Today, Taylor and Shelby are discussing Sword of Sorcery 8, originally released May 15th, 2013.
Taylor: It’s hard to believe, but we haven’t been able to buy Surge — that neon green, sugar-saturated soft drink — for thirteen years now. For whatever reason, I remember Surge being incredibly popular with my peers in primary school. The reasons for this really evade me at the moment. It wasn’t all that great or different from other soft drinks and it certainly didn’t offer any benefits aside from its taste. I don’t remember the ad campaign for Surge but I’m guessing that it must have had something to do with everyone’s fondness for the slimy soda. I seem to remember that everyone thought it was so chock-full of sugar it would drive a sane student nuts. If we wanted to stay up late or feel energized my friends and I would gulp down the snot-colored soda and pretend we instantly felt the effects. So that was Surge, and now it is gone. Even though I only liked it as a kid I still have fond memories of that stuff. Similarly, even though Sword of Sorcery is going the way of Surge and leaving shelves indefinitely, I’ll always look back on it with cheerful glee, glad that existed even for a short time.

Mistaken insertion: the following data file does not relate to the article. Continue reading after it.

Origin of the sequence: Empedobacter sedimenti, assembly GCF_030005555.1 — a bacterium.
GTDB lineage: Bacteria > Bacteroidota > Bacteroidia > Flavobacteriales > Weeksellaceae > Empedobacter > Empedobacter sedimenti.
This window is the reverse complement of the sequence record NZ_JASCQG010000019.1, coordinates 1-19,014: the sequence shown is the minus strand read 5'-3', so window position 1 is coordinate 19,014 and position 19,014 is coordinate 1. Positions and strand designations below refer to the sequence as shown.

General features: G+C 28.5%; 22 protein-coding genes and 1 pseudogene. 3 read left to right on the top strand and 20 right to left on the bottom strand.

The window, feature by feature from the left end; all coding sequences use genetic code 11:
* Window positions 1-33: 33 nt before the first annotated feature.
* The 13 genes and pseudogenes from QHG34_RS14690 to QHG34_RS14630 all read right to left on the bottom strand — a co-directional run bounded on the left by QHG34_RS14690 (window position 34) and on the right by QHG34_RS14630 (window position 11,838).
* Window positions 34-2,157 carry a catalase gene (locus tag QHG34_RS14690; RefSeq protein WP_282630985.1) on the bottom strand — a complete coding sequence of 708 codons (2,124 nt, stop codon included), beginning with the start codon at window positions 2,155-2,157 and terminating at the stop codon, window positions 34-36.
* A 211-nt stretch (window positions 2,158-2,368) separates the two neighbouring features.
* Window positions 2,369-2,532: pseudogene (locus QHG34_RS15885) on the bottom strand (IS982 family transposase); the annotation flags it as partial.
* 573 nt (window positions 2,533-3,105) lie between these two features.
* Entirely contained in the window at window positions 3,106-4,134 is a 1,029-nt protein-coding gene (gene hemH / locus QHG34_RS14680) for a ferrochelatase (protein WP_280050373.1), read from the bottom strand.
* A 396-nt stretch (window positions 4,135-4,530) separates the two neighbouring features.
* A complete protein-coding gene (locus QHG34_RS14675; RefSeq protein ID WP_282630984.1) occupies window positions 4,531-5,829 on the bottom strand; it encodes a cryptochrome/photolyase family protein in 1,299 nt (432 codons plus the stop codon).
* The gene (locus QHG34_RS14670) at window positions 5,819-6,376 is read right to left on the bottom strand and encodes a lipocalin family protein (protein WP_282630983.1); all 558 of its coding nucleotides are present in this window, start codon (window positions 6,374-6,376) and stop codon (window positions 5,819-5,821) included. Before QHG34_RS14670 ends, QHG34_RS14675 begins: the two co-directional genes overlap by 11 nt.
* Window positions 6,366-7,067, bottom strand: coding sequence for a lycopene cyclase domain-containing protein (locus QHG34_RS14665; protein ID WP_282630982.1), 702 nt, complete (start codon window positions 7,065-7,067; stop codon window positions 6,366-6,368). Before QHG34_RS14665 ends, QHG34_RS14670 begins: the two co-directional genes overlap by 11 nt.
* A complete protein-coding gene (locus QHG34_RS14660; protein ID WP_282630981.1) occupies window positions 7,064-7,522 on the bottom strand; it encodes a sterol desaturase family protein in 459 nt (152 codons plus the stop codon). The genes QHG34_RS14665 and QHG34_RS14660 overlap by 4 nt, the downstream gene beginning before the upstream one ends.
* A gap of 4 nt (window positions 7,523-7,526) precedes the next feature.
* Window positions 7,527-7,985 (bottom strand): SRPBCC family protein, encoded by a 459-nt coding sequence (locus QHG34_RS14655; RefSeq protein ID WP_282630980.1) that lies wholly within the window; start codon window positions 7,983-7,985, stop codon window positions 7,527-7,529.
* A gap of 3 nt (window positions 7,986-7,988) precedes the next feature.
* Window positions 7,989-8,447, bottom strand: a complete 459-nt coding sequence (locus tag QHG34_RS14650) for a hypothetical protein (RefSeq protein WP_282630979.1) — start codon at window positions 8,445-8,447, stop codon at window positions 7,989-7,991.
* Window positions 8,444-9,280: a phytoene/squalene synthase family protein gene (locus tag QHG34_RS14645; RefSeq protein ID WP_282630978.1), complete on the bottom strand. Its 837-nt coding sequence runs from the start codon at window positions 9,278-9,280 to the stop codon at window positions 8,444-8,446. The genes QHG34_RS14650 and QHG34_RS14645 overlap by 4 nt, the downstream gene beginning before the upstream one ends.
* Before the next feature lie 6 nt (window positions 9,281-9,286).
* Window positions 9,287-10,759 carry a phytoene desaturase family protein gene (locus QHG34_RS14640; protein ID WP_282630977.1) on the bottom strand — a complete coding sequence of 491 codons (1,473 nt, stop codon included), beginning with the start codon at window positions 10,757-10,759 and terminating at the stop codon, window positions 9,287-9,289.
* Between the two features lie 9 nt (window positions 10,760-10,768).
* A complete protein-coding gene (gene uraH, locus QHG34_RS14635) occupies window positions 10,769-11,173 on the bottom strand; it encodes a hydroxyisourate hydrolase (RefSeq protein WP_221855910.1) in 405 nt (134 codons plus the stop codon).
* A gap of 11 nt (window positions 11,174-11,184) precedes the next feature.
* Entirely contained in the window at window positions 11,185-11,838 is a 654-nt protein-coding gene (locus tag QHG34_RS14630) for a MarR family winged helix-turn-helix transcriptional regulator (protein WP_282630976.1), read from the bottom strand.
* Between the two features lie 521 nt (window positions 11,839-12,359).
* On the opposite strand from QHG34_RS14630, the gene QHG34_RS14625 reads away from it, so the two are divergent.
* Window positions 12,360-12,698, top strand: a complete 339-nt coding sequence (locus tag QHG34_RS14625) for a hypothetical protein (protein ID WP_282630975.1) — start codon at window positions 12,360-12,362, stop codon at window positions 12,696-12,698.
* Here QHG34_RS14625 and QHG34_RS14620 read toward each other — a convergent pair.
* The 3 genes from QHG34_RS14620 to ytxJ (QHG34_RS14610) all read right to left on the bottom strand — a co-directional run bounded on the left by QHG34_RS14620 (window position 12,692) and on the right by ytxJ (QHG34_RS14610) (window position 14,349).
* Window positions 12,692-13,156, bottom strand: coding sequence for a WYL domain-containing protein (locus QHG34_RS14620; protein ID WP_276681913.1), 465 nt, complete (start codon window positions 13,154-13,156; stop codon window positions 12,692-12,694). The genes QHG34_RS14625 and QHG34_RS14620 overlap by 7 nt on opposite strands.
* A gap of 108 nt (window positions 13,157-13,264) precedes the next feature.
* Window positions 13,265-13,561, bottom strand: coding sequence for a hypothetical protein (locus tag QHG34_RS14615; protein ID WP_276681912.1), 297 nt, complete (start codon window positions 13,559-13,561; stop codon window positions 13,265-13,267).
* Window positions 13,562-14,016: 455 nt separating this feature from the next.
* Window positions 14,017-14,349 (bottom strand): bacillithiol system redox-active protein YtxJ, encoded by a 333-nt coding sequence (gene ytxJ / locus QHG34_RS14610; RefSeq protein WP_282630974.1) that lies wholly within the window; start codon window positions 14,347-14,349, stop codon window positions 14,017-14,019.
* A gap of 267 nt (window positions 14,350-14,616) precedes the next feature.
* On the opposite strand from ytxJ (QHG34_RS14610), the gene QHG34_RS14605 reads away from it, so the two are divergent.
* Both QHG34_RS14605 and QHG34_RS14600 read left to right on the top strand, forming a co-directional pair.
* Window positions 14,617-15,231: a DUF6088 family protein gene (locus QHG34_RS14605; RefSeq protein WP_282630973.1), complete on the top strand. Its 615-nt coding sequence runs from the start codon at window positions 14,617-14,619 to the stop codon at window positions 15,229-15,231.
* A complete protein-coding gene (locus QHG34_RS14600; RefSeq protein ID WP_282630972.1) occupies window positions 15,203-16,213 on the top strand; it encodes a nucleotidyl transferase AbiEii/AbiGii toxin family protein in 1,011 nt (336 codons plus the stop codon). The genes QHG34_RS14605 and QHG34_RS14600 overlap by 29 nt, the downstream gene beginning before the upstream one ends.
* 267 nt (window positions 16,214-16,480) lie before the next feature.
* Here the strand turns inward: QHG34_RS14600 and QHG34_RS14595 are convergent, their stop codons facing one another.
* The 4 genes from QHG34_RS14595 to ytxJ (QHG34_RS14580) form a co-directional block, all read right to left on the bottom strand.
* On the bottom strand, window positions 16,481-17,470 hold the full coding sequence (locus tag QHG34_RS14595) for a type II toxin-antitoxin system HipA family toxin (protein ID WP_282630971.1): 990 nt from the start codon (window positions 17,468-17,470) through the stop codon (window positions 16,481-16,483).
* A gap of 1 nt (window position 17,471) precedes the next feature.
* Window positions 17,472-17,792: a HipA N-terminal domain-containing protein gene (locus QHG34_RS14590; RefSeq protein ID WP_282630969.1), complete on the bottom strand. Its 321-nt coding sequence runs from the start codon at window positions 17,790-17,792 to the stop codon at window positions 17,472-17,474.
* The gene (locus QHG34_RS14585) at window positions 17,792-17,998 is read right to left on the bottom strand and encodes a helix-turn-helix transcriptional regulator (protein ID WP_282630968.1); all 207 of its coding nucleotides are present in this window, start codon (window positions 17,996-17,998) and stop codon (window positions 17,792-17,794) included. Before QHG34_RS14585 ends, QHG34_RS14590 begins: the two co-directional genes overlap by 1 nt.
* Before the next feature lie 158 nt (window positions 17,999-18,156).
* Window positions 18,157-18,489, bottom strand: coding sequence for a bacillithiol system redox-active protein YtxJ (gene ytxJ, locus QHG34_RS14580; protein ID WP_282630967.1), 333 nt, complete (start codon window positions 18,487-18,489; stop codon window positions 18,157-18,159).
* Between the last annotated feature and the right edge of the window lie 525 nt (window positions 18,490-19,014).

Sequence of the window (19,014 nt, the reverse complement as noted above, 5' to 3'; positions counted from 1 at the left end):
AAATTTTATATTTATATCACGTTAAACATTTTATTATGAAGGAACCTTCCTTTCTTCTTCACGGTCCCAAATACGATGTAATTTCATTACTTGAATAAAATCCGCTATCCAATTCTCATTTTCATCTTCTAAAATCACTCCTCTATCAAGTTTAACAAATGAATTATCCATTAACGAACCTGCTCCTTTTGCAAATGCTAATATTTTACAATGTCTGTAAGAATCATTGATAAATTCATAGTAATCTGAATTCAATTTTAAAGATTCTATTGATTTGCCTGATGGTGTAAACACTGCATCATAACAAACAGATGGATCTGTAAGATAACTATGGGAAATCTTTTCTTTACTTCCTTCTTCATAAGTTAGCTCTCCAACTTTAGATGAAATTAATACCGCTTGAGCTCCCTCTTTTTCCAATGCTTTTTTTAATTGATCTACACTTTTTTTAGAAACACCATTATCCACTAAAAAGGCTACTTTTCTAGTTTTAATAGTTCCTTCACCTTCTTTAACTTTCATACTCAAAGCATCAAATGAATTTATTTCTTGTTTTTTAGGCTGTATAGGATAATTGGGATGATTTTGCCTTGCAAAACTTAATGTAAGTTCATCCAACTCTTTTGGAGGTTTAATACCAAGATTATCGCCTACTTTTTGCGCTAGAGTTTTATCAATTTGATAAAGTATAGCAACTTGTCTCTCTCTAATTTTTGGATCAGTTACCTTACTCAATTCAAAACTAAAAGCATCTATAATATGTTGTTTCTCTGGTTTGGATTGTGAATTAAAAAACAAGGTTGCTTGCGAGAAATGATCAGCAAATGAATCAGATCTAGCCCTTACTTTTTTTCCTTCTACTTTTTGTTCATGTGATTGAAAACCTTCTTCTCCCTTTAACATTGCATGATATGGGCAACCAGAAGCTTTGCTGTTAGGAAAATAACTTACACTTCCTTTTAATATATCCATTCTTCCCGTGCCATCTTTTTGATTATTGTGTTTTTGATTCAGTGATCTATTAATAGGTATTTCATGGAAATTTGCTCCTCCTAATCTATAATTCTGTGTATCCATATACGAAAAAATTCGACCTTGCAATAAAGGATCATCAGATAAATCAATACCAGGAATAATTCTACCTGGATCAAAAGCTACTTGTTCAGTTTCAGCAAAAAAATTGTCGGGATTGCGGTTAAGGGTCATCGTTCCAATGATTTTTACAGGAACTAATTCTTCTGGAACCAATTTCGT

Today, Taylor and Patrick are discussing Sword of Sorcery 6, originally released March 20th, 2013.
Taylor: Throughout Sword of Sorcery’s short run,writer Christy Marx has proven again and again her ability to create compelling characters. Amaya, teen princess of Amethyst, is compelling because she is just do darn believable. Even though she was thrust into an alternate dimension, Amaya still embodies what it means to be a teenager – she has crushes on boys, loves pizza and argues with her mom. Alternatively, Marx fleshes out the antagonists of the series as well. Mordiel, despite all of her frosty bitchiness, is all too human. She questions her actions, appears to love her sister and niece, and feels a sense of unearned entitlement. With such strong and rounded characters as these it’s no wonder that Sword of Sorcery has come to enchant those who have been willing to give it a fair shake. However, with the news of its imminent demise, would the characters — both old and new — remain outstanding? Issue six has us asking this question among many others. Continue reading →